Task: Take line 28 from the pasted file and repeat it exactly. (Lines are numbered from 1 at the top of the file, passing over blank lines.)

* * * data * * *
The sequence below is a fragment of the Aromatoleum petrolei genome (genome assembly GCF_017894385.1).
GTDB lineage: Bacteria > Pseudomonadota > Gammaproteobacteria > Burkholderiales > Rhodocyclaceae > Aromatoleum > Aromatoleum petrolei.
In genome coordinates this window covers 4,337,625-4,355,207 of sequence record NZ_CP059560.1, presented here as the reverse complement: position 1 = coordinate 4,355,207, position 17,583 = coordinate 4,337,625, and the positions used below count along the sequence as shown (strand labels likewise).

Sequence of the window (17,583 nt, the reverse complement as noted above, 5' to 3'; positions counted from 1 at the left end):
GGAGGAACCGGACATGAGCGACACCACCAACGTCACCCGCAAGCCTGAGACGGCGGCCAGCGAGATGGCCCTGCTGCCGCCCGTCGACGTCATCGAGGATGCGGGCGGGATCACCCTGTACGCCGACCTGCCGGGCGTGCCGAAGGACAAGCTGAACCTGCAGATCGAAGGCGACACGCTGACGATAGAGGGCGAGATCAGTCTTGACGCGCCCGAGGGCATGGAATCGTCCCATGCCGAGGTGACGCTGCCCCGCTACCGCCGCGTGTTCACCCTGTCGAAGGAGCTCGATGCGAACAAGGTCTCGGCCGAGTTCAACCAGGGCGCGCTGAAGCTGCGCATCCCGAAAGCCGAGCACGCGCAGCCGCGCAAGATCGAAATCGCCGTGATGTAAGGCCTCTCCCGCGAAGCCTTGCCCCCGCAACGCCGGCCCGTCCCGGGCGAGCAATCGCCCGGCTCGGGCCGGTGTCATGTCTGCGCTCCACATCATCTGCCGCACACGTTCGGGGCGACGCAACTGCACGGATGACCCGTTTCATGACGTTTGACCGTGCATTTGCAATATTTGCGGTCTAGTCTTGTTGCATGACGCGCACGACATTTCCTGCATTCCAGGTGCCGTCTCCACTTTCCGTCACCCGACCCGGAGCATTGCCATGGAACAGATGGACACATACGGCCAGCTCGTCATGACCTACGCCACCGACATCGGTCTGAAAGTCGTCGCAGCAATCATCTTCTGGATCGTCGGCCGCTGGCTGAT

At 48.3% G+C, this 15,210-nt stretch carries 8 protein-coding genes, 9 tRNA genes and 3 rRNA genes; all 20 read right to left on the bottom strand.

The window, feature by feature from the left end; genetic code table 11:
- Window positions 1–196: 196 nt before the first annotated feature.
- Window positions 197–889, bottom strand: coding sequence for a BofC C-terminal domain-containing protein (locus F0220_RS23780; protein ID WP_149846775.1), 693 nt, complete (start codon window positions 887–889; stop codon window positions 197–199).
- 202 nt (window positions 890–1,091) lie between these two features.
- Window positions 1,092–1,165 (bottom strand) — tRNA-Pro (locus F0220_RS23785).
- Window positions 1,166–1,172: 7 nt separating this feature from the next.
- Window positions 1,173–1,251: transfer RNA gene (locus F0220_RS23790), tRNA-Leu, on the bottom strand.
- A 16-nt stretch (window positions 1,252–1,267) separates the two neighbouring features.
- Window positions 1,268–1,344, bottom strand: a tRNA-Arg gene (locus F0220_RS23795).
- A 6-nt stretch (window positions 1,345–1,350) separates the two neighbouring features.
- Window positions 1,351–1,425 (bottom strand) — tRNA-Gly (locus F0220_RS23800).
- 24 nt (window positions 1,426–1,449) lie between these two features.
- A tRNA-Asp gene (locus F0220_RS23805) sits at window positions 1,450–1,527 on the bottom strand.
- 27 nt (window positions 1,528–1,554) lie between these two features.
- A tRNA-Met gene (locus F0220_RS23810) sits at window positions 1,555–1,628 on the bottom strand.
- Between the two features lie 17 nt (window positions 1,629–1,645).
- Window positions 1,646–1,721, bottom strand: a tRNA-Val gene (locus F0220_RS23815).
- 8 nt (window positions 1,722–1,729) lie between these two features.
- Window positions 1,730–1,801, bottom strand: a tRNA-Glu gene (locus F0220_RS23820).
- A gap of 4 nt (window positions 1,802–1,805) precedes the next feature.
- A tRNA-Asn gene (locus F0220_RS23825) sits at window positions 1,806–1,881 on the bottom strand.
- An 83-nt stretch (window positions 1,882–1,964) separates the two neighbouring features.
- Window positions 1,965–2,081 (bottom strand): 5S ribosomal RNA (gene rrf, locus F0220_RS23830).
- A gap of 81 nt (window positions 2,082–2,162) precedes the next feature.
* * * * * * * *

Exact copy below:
- An 83-nt stretch (window positions 1,882–1,964) separates the two neighbouring features.